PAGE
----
Last fall, more than 200 people crammed into one of this city's premier contemporary art galleries for a three-day show.
The show? Eight Track Tapes: The Bucks Burnett Collection. "It was packed," says gallery owner Barry Whistler.
Presiding over the affair was James "Bucks" Burnett, a portly fellow with long gray hair and a white beard. He wore a tailored brown suit covered with images from the album cover of Led Zeppelin's 1973 Houses of the Holy. Strangers showed up offering boxes of eight tracks, which Mr. Burnett happily pawed through, plucking out dusty rarities and putting them on display.
The positive response "led me to think maybe I'm not insane," says Mr. Burnett. But it also helped him realize that a brief gallery show simply can't contain his vision for the hard plastic tapes, one of the clunkiest and most short-lived music formats of all time.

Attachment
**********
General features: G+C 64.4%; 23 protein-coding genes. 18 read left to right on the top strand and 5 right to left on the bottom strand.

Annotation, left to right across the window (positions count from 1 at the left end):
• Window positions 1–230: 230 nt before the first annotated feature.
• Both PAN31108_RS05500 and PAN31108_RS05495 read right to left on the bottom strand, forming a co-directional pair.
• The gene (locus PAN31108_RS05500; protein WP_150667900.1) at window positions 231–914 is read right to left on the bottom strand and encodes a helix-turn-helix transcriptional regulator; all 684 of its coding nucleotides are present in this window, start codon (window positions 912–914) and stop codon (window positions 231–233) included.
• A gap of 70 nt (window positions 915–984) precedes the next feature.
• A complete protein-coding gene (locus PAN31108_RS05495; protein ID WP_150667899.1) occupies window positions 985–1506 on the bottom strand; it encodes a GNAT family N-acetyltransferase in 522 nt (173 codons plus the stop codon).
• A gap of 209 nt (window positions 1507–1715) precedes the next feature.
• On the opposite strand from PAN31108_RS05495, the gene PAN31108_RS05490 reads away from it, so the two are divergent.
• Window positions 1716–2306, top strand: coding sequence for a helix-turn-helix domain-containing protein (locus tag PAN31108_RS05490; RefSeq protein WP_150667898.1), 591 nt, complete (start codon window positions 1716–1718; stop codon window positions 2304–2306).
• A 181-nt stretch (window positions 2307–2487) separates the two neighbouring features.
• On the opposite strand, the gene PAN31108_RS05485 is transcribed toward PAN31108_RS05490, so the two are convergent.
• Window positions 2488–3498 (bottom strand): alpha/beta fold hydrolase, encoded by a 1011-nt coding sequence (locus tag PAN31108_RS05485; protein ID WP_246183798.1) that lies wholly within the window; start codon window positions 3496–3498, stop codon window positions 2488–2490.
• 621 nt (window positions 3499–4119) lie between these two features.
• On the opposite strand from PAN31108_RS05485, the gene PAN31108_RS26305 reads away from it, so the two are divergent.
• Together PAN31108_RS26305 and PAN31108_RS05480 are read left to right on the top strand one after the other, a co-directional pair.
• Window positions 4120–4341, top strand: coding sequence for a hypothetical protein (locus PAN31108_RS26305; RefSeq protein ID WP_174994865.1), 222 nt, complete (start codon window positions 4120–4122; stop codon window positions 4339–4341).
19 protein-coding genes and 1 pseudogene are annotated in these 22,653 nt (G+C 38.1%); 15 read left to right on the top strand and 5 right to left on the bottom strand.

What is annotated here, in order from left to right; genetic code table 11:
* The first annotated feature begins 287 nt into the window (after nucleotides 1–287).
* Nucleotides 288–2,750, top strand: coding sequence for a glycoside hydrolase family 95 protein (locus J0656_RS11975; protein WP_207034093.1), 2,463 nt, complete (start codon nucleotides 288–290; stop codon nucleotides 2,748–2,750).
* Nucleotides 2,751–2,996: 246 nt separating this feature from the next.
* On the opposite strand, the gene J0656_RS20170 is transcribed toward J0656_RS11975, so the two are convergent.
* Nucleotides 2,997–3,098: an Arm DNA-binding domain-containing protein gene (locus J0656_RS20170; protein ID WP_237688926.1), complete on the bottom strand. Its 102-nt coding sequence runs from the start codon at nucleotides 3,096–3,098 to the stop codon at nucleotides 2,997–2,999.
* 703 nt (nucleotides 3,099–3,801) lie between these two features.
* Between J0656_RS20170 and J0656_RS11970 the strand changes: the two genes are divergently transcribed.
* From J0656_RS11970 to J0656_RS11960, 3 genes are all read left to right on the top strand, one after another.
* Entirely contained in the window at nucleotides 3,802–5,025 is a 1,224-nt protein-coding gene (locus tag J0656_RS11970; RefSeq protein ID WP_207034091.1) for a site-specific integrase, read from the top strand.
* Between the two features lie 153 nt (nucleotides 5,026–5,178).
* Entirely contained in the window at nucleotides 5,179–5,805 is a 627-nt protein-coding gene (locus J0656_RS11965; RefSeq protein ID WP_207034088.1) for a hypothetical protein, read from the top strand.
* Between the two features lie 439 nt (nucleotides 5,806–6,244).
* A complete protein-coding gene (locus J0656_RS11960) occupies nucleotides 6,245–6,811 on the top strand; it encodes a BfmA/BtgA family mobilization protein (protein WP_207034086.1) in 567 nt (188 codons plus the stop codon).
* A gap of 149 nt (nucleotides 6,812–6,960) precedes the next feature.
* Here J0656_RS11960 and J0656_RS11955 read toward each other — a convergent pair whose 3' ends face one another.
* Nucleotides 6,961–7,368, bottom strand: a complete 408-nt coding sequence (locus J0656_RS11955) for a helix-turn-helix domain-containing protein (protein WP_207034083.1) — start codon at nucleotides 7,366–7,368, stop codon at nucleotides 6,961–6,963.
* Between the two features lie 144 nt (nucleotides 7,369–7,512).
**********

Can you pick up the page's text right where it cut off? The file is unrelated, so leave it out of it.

He wants to open an eight-track museum. "There are only two choices. A world with an eight-track museum and a world without an eight-track museum," he says. "I choose with."
Shortly after the show, the planners of a music conference in Denton, a music-loving college town about 40 miles north of Dallas, made Mr. Burnett an offer. They would find him a vacant space and pay $4,000 to build a temporary museum for a one-month run beginning Friday.
Mr. Burnett accepted and is readying his collection for another display, this time in a former lingerie factory in Denton. He plans to showcase and play a few hundred tapes, including a baby-blue copy of The Who's "Tommy," a copy of the "Easy Rider" soundtrack with sun-bleached cover art signed by Peter Fonda and a rare copy of Lou Reed's 1975 avant-garde homage to noise called "Metal Machine Music."
This isn't the first time that Mr. Burnett, a long-time record-store owner, decided to venerate something the world was ready to forget. He edited the now-defunct Mr. Ed Fan Club newsletter for a decade. He managed the ukulele playing vibrato singer Tiny Tim and produced his final album.